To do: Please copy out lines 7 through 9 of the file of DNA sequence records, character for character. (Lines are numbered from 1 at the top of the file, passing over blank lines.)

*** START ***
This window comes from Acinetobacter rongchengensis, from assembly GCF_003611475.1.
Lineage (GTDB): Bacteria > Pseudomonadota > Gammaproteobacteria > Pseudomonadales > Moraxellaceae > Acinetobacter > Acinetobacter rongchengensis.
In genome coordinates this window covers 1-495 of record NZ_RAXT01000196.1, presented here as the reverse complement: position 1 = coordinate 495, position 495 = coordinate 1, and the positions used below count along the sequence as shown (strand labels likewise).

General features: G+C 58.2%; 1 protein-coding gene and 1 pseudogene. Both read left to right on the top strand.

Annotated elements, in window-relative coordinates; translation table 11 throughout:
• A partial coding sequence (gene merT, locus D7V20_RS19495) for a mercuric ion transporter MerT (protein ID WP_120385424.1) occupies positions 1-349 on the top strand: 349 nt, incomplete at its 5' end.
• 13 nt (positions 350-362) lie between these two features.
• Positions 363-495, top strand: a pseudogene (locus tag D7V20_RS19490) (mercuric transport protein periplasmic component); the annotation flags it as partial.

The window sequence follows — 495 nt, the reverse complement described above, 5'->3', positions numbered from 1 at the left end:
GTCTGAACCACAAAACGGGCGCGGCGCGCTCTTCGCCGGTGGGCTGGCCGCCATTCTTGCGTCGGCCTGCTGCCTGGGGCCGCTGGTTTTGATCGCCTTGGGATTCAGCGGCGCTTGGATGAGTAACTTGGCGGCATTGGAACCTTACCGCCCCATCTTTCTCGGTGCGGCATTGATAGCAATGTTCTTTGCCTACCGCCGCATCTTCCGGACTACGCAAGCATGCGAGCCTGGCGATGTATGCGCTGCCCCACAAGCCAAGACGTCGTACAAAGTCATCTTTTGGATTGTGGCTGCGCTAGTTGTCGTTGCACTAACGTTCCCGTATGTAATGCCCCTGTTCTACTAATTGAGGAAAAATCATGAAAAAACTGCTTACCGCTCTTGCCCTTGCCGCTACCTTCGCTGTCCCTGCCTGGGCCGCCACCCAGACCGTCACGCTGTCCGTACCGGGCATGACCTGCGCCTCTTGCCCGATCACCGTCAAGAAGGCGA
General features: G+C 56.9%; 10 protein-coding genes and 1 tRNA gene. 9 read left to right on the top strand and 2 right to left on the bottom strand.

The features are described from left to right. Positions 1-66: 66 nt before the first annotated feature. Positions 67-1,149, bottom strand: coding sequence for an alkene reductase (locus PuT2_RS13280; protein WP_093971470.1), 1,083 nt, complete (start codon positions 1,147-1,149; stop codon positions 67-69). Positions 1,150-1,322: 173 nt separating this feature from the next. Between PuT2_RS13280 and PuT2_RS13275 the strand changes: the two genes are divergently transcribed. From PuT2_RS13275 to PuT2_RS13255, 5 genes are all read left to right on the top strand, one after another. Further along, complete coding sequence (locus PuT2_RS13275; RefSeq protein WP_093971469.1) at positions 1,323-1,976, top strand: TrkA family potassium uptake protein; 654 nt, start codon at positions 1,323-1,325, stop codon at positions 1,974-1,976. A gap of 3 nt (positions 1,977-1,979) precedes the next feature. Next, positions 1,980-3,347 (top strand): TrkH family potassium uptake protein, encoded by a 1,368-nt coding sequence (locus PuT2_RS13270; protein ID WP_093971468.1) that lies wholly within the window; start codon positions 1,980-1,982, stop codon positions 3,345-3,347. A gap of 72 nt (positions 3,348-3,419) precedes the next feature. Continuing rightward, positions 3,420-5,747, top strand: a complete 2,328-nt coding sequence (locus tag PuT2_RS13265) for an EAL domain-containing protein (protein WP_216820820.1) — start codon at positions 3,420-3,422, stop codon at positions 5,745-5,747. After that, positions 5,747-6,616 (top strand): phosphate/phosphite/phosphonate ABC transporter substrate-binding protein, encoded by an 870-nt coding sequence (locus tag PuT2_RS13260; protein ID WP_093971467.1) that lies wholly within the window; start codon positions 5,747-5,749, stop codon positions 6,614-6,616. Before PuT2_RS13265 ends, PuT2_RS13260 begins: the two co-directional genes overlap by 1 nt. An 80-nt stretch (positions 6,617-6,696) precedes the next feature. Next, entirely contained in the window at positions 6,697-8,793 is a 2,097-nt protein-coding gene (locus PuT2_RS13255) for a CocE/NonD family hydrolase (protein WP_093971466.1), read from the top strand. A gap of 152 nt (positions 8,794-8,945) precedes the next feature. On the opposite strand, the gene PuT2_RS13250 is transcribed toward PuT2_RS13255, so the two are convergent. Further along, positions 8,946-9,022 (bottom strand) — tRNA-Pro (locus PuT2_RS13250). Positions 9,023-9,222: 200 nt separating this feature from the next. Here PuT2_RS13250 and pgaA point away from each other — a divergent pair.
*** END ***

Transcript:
• 13 nt (positions 350-362) lie between these two features.
• Positions 363-495, top strand: a pseudogene (locus tag D7V20_RS19490) (mercuric transport protein periplasmic component); the annotation flags it as partial.

The window sequence follows — 495 nt, the reverse complement described above, 5'->3', positions numbered from 1 at the left end: